From a University of Bristol press release:
A team of runners, sponsored by the Institute of Greece, Rome and the Classical Tradition at the University of Bristol, will be running the Bristol Half Marathon this Sunday [11 September] to celebrate the 2,500th anniversary year of the very first marathon.
As well as increasing awareness of this anniversary, the team also hope to raise £2,500 for a new charity called Classics for All, which aims to increase access to Classics tuition in state schools around the country. The charity will be starting a project in Bristol in January 2012.
The first marathon was supposedly run by Philippides, a Greek messenger, who, having fought in the Battle of Marathon in 490BC, ran non-stop from the battlefield to Athens to bring news of the Greeks’ victory. He burst into the council house, exclaiming ‘νικωμεν’ (nikomen – ‘We have won’) before collapsing and dying from exhaustion.
The account of this run from Marathon to Athens first appears in Plutarch’s On the Glory of Athens in the first century AD and, almost 2,000 years later, provided inspiration for a great, showcase event in the first modern Olympic Games. The first Olympic marathon was run on 10 April 1896, and, as a result, ‘marathon mania’ spread throughout the twentieth century. These days, marathons – and half marathons – take place in cities around the world on an almost weekly basis.
Dr Jessica Priestley, a post-doctoral fellow in Bristol’s School of Humanities, who is leading the team, said: “We are really looking forward to the challenge of running the Bristol Half with Philippides as our inspiration – though, of course, we hope to avoid his ultimate fate!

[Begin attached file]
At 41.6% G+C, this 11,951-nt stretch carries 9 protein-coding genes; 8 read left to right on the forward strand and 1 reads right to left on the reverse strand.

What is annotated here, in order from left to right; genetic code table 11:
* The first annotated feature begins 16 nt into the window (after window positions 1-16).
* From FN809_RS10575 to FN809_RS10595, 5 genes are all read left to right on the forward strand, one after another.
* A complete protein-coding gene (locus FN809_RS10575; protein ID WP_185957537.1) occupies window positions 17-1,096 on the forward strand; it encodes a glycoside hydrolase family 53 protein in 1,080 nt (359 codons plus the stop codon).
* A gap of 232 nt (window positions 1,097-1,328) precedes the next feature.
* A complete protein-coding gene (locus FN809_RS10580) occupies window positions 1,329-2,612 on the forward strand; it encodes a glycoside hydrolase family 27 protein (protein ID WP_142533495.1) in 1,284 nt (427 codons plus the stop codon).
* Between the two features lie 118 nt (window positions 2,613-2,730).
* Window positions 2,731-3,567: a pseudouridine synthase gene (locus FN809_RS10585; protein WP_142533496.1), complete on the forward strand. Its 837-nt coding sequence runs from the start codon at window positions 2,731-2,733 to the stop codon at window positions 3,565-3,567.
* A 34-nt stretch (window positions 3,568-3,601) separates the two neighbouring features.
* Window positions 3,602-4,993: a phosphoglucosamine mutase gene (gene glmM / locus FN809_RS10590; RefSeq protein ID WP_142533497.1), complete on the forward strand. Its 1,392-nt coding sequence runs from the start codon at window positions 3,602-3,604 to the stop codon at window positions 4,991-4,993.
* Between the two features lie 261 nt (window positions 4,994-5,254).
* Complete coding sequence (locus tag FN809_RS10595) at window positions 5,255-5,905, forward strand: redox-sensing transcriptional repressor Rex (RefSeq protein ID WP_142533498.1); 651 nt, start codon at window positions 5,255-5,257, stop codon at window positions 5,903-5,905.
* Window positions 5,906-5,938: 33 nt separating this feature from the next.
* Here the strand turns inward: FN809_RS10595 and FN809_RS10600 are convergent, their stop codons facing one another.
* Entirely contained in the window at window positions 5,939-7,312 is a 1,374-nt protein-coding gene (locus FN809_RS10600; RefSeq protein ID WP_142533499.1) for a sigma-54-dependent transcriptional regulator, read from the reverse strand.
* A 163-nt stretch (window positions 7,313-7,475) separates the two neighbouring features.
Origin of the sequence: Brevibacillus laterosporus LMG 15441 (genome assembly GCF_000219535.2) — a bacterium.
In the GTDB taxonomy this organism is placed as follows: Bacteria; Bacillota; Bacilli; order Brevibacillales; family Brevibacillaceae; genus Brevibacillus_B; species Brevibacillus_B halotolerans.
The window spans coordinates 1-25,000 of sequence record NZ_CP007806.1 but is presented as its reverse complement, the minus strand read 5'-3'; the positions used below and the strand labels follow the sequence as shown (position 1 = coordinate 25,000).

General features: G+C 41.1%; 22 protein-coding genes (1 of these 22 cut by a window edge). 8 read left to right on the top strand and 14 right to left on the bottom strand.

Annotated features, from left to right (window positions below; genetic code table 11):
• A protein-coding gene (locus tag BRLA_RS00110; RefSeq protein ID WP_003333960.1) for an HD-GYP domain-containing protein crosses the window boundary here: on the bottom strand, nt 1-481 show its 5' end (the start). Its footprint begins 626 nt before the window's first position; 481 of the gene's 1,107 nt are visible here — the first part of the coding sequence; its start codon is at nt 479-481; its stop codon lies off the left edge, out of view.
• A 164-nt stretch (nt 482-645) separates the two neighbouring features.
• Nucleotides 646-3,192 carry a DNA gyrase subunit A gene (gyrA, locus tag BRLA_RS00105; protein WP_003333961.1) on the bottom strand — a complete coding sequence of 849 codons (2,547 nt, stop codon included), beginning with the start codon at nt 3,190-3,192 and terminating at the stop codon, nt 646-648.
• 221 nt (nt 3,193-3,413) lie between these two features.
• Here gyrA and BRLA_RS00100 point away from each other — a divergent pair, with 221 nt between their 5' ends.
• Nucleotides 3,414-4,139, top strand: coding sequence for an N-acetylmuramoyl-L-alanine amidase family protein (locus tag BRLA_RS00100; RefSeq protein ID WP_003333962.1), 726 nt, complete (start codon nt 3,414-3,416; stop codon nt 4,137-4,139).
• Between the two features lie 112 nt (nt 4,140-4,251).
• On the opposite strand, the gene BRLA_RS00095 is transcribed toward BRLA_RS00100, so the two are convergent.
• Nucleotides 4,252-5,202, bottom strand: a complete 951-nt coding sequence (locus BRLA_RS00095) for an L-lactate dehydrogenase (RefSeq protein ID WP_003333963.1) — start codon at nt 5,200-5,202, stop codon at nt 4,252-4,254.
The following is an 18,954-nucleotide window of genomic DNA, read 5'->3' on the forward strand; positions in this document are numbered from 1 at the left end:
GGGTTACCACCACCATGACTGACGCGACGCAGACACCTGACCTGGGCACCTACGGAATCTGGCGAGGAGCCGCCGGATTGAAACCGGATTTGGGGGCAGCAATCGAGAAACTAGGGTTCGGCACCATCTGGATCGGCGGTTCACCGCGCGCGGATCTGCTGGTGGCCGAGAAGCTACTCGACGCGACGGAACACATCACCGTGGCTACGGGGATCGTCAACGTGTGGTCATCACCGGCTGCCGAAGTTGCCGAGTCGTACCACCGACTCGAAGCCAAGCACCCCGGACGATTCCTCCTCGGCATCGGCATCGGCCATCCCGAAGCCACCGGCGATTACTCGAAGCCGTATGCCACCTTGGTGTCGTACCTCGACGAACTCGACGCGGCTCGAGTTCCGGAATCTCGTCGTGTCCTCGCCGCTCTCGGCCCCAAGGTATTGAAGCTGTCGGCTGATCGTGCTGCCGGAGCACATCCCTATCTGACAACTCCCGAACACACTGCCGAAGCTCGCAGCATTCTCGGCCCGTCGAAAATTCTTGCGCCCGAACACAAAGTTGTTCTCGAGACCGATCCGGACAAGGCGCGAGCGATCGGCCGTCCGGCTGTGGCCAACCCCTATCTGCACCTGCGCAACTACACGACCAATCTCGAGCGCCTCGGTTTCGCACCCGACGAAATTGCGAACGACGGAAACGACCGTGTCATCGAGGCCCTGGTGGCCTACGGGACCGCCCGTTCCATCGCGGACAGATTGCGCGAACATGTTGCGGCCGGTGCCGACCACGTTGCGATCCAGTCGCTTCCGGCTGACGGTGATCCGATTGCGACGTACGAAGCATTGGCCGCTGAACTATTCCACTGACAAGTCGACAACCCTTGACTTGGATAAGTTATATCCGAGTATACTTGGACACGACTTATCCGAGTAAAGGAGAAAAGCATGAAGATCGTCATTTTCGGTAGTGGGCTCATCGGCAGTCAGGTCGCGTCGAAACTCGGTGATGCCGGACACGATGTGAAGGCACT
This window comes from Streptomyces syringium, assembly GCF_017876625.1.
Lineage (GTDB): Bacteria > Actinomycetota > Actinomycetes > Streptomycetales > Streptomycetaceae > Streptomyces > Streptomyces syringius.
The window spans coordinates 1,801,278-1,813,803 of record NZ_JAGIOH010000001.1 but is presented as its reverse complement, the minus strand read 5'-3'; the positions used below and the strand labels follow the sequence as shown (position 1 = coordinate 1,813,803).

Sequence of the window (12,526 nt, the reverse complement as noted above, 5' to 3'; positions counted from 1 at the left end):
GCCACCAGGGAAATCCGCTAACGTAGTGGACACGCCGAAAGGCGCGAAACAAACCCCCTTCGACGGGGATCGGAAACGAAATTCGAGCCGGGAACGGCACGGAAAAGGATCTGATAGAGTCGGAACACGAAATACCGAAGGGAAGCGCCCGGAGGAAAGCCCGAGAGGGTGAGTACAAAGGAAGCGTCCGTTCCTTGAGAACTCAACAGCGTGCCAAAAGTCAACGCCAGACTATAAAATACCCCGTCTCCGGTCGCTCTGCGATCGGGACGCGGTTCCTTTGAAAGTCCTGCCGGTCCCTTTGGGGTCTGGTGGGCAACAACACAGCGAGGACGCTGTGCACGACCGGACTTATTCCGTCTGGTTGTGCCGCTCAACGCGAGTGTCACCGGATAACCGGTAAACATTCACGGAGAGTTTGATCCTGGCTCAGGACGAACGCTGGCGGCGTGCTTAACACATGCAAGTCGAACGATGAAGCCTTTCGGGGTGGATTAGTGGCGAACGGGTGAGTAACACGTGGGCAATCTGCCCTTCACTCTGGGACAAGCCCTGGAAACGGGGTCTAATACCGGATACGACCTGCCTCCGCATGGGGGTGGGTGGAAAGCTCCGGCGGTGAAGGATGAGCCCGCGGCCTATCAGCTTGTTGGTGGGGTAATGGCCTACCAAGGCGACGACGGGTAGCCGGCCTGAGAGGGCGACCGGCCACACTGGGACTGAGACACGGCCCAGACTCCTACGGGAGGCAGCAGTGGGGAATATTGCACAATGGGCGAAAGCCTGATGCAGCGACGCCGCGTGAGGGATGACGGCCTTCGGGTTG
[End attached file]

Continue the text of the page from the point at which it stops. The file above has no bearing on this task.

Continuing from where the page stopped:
“Our run aims to show that the study of Classics is as relevant today as it has always been. By raising money for Classics for All, it will help to introduce more young people to the delights of this fascinating and richly rewarding subject.”
Running the Bristol Half Marathon is the culmination of a number of activities held by the Institute of Greece, Rome and the Classical Tradition to mark this anniversary year, including public talks and a competition for schools.
To help the team reach their £2,500 target, please visit their fundraising page.
From a Standford University Press release:
The dusky grouper has been a popular target for Mediterranean fishermen since prehistoric times – their bones have been found in human settlements dating back more than 100,000 years. It’s a slow growing, flavorful and, with the advent of modern sport fishing, endangered species.
In an effort to reverse the decline of multiple species, including groupers, a number of no-take marine reserves have been established across the Mediterranean. But it’s proven difficult to evaluate the success of these protected areas precisely because humans have had an impact on the species for so long. Ideally, reserve biologists would compare modern fish to groupers hundreds or thousands of years ago, before the advent of large-scale commercial fishing.
“When we consider a species recovered, they may still in fact be altered relative to their original baseline,” explained Fiorenza Micheli, a professor of marine ecology at Stanford’s Hopkins Marine Station.
Now, in an effort to look farther back into the grouper’s history than traditional ecological methods allow, Micheli and Paolo Guidetti of the University of Salento in Italy have looked to art history. Using depictions of the fish in Roman mosaics, the researchers suggest that groupers should be much larger and should be found at shallower depths than they are today. The paper appears this week in Frontiers in Ecology and the Environment.